John Scott-Thomas, Semiconductor Insights(09/24/2007 9:00 AM EDT), EE Times
Customers are demanding more electronic value in automobiles as part of their driving experience. As a result, automotive manufacturers must consider carefully the intellectual property (IP) culture of the semiconductor industry, where patent licensing strategies are considerably different. In this case, IP refers to patent and trademark rights.
The automobile is transforming from an essentially mechanical device to an electrical one. In 1980, electronic equipment made up less than 1 percent of the cost of a vehicle. In 1990, this had grown to 7 percent, and in 2007, it's 22 percent.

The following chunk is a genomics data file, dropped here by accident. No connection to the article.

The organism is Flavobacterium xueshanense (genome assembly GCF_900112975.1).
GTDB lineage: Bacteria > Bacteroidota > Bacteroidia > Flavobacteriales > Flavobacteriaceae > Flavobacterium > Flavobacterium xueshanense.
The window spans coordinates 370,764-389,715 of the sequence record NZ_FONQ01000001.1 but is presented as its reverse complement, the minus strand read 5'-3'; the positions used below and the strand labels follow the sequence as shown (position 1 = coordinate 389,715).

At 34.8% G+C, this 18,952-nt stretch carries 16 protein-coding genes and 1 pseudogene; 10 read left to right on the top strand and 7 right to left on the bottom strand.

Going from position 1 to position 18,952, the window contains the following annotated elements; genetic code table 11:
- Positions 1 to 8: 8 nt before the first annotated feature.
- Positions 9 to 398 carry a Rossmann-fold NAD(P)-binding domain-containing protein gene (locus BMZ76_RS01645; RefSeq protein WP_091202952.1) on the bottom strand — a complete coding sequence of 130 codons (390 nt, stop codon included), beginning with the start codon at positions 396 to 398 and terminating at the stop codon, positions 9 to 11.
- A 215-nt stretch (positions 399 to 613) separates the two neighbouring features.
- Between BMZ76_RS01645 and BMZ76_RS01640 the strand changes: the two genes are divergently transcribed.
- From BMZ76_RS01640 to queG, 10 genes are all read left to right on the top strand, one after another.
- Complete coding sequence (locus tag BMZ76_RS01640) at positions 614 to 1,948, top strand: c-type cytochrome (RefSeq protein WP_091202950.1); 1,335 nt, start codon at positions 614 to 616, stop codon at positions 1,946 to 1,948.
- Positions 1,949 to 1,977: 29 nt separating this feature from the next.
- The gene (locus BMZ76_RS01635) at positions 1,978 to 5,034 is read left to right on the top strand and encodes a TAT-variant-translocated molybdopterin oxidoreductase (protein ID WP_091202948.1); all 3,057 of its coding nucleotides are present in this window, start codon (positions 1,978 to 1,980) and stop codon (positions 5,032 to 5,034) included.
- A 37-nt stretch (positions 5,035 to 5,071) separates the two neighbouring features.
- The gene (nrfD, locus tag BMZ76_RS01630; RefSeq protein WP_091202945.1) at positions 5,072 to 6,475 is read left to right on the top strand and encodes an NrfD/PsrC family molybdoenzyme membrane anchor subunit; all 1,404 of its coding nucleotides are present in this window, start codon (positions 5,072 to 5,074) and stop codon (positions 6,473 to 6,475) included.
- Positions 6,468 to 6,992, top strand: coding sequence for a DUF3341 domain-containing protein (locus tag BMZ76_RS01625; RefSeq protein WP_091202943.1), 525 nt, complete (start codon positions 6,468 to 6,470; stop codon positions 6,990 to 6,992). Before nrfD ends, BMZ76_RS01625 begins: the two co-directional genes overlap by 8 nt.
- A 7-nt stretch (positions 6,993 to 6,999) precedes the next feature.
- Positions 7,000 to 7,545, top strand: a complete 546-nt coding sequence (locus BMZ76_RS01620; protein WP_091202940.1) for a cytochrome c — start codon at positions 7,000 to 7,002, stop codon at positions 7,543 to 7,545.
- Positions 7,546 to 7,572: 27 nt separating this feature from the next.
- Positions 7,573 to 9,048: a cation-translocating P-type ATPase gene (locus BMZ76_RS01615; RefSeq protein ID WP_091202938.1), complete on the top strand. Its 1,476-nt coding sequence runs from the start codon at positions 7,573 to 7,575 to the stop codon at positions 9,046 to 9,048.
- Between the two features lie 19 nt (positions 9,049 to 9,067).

As silicon displaces steel in a vehicle's value, the composition of the electronic equipment inside the vehicle is also being redistributed.
Semiconductor Insights (SI) has catalogued more than 1,200 automotive electronic components since 1989. The parts investigated are increasingly systems and microcontrollers rather than discrete devices and sensors. Not only are the sensors and control hardware part of IP analysis now, but control routines such as braking algorithms are often investigated.
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